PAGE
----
As the economy and environment throw up some tough challenges, greater consumer interest in high-quality local supply offers some commercial hope

Alexander Bernartz Landgard

Wesseling-based grower Alexander Bernartz

In the west of Germany, the business of producers and selling strawberries is not as simple and straightforward as it used to be. But it seems there is a new and golden opportunity for those willing to invest in top-quality, regional supply for the domestic market.

As a marketing cooperative, the task facing Landgard Obst & Gemüse is to find a financially sustainable middle ground between its member producers and its customers, who include some of Germany’s biggest supermarket chains.

Fruit sales manager Arthur Heinze believes the future success of strawberries in Germany lies in the growing popularity of local supply. “As the food retail trade places an ever greater focus on regionality, demand for German strawberries has risen steadily in recent years. It is also clear that the berries taste best when freshly harvested.”

But it seems environmental and economic climate changes have made life altogether more complicated for growers, who must tackle a combination of weather extremes and cost inflation.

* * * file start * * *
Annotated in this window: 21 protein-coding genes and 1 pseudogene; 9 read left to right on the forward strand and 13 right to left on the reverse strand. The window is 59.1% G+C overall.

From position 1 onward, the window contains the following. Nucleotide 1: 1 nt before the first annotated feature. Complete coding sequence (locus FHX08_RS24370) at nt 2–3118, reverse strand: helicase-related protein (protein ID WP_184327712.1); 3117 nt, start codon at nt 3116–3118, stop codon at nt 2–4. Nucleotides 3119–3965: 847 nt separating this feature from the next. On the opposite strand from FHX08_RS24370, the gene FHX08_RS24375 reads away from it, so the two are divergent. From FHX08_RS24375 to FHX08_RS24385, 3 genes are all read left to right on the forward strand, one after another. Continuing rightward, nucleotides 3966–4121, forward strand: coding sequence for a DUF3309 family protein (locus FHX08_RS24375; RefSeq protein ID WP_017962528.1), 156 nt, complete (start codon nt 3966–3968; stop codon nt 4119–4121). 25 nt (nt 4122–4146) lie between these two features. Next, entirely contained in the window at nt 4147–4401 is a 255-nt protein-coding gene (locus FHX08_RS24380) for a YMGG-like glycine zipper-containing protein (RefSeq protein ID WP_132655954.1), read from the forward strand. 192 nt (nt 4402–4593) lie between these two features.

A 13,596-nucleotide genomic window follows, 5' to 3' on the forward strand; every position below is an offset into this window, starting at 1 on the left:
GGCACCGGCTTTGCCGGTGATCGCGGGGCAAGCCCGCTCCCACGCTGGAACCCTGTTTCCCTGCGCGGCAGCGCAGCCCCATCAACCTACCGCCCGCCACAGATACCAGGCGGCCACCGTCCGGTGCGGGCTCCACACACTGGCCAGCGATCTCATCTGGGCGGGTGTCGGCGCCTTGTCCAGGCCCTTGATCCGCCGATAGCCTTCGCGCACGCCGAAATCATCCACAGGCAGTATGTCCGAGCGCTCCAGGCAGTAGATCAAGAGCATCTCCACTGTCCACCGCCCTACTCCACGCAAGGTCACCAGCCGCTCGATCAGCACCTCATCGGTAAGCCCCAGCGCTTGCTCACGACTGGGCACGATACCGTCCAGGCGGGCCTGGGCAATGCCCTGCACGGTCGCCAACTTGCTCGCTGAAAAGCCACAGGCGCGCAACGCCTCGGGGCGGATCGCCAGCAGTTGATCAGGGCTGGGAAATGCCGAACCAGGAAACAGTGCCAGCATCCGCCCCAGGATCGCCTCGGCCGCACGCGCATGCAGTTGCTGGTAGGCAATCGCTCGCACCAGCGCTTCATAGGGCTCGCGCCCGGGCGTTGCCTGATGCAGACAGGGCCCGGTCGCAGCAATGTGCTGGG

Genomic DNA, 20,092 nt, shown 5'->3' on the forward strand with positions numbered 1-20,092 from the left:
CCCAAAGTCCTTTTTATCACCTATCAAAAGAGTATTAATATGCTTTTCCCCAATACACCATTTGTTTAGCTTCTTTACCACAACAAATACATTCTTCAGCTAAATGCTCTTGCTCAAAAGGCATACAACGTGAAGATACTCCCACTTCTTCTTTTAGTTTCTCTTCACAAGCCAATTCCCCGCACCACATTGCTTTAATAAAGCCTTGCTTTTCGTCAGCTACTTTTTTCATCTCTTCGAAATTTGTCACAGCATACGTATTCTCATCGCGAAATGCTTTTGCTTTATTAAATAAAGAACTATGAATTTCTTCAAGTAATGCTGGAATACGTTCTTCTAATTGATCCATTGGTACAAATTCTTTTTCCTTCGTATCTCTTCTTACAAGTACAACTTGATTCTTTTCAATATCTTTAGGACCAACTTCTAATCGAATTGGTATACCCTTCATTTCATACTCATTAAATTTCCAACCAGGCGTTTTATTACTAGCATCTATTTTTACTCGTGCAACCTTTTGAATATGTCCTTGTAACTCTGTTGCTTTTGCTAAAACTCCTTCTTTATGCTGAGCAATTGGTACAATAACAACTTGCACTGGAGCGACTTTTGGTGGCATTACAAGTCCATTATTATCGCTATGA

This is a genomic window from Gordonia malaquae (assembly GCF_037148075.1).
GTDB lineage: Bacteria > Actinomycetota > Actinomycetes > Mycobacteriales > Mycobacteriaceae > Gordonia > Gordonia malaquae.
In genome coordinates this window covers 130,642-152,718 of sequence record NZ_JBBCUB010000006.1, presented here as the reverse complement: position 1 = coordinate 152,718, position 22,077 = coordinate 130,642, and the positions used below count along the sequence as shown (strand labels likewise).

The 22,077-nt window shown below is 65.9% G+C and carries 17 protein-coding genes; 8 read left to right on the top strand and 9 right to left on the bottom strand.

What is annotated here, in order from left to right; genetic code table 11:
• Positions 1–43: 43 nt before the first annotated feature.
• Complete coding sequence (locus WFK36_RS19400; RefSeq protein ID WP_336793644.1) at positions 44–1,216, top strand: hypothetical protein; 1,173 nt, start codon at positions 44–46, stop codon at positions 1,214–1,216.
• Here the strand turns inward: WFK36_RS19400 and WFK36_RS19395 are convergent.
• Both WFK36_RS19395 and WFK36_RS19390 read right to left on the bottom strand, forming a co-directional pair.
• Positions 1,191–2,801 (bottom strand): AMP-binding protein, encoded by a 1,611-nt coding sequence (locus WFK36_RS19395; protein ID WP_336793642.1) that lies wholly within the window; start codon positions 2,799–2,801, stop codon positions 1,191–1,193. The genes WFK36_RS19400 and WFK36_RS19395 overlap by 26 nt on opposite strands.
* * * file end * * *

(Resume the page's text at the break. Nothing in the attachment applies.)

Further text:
Alexander Bernartz says he remains hopeful for a good-quality crop this season. A fourth-generation grower, he supplies Landgard with mainly early and mid-season varieties grown in tunnels in Wesseling, just outside Cologne on the southern bank of the Rhine.

“Overall, growing conditions for the crops we planted in August 2023 have been good in recent months,” he says. “The warm autumn has allowed the strawberry plants to develop evenly. And we have also just about reached the cold hours that the various varieties need during the year.”

Bernartz says his farm got off to a good start in the spring. “Thanks to the high average temperatures, we were able to pick the first ripe strawberries of our early varieties in the tunnel around a week earlier than last year.”

In total, Landgard’s members in western Germany grow strawberries on around 190ha. Although their production methods do vary – in greenhouses, tunnels and open fields, the berries are grown either in soil or artificial substrates – the trend is very much towards more protected cultivation, which makes it easier to plan and produce them. It also makes hail or heavy rain much less of a problem.

But as Bernartz confirms, that means higher production costs for an already labour-intensive crop. “Rising minimum wages are further reinforcing this development,” he explains. “We have been growing strawberries in tunnels on our company for 20 years. Until 2022, this was always financially sufficient for us. Since then, it has been difficult, so we have to wait and see how things develop and reassess every year whether growing them is still worthwhile.”